Actually, making a living wage is exactly a central part of the American dream, and while a wage of $10 an hour isn’t really a living wage, it comes substantially closer to one than does $7.25 an hour.  Which may be why it polls well.

*Sentence typo-corrected to insert the key word “not,” inadvertently omitted from original post. 3:08 p.m.

Tags: , , , , , Comments (4) | |

Why Attorneys Will Not Always Sue In Malpractice

Hat Tip to Crooks and Liars; ProPublica When Attorneys Refused My Medical Malpractice Case”. I wrote on this topic one time before. What attracts me to it again is newer data as presented by Publica, which expresses the same finding I noted before. Attorneys will not take a case unless they can win and make a living. The investment of $50,000 to $100,000 by an attorney to litigate a malpractice case presents a high economic hurdle.

Many well-meaning people believed the words of President George W Bush;

“The health care system looks like a giant lottery. That is what it looks like these days with these lawsuits and somehow the trial lawyers are always holding the winning ticket.”

In reality, far more people do not get their day in court to rectify a wrong done upon them through accident or negligence by doctors, hospitals, or the industry. Attorneys are the gatekeepers to whether a plaintiff receives their day in court.

Before taking a case, “personal injury lawyers in both reform and non-reform states take into consideration the same three factors;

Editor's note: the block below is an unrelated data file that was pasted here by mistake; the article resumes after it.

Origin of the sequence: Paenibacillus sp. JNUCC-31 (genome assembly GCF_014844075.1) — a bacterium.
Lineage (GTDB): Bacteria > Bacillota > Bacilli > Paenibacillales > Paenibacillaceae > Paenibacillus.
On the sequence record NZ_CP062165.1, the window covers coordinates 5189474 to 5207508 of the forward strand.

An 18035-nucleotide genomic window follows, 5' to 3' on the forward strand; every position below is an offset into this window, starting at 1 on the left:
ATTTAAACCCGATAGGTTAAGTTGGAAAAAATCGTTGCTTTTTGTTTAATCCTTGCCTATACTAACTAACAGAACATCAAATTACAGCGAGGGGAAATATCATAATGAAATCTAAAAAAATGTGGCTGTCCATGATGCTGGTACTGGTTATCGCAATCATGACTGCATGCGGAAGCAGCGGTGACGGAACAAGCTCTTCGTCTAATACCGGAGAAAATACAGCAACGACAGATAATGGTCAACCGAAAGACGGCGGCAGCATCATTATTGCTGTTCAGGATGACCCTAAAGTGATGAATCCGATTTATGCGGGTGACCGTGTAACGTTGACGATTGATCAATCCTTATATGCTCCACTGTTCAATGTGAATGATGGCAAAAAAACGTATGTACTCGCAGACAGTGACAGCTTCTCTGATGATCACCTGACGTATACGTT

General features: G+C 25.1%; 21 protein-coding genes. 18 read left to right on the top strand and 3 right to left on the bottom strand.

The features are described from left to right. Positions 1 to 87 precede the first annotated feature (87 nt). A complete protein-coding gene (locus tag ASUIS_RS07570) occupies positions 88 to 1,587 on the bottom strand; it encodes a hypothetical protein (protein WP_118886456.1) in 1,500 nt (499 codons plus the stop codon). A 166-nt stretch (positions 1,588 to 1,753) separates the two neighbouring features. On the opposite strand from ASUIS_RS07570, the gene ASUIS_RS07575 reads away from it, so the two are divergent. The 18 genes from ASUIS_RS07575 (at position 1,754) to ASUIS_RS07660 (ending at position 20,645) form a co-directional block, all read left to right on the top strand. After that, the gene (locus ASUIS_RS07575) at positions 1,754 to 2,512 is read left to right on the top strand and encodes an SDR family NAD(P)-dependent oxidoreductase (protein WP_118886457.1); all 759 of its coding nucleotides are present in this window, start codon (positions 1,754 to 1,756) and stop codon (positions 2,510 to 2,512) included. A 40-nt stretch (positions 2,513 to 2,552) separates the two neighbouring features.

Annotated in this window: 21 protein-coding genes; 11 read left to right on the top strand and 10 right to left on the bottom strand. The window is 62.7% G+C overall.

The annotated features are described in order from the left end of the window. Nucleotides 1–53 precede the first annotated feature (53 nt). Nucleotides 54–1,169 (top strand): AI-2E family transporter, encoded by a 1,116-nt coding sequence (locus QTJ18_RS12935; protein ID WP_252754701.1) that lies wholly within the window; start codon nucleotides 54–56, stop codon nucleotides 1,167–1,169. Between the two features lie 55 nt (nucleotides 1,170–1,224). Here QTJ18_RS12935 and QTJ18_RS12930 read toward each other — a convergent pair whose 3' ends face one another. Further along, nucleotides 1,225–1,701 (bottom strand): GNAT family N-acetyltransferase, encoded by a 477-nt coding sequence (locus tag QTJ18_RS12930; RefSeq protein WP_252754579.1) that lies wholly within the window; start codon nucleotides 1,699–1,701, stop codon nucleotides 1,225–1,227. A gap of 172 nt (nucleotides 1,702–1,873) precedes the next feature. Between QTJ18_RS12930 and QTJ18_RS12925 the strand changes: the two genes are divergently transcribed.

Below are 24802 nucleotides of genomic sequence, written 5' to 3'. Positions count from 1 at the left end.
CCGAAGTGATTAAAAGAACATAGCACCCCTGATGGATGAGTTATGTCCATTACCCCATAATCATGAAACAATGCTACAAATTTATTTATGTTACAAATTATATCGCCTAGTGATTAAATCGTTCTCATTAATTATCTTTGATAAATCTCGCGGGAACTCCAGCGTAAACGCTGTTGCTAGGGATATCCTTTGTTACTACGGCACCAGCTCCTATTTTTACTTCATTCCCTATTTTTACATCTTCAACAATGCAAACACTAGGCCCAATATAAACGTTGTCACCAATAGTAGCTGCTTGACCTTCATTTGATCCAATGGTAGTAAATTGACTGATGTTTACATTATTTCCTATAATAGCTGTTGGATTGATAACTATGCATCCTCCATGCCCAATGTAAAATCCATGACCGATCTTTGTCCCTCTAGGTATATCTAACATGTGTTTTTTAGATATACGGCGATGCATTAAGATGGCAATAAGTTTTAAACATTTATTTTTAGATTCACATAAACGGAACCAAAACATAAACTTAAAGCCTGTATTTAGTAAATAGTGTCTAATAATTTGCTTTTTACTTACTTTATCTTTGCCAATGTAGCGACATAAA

• the monetary value of the injury (damages);
• the factual components of the case, including their assessment of their ability to demonstrate wrongdoing or negligence on the part of a doctor or product manufacturer;
• their estimation of how the potential client will be evaluated by a jury (“likeability”).

Across cases, each of categories can vary dramatically in what impacts the decision; damages can be either significant or trivial; liability can be clear, difficult to prove or even nonexistent; and lawyers decide whether clients are perceived as “likeable” or “unlikeable” by a jury.”

The decision-making criteria identified above will vary in significance by whether the state is a reform state with caps on rewards or a non-reform state; however and in the end, the decision still pivots on whether an attorney can win the case and recoup his investment. Mary Nell Trautner’s paper examines the differences between reform and non-reform states; “Tort Reform and Access to Justice: How Legal Environments Shape Lawyers Case Selection”. By reviewing such non-reform states as Pennsylvania and Massachusetts, reform states Colorado and Texas and within the select cities of Philadelphia, Boston, Denver and San Antonio of each state; the author then assessed how attorneys from the selected cities within each state come to a decision as to whether to accept a case.

Likeability appeared to be important criteria. The closer the match to the jury pool, the greater the tendency a jury might like them. Understand though, there are always 12 different opinions making up a jury; consequently, it is always better to settle than go to trial. “A ‘perfect” personal injury case, then, would have unquestionably significant damages, strong and clear liability, and a ‘likeable’ client” to which a jury can identify.

Given plaintiffs and the cases they bring are not perfect, lawyers must contend with the various legal, social, and political factors of the environments in which they practice deciding which cases to take or not take regardless of whether the case has legal merit.

Case Selection in Non-Reform States:

Attorneys in non-reform states such as Pennsylvania and Massachusetts rely more on the likeability of the potential client after the damages portion of the case has been established.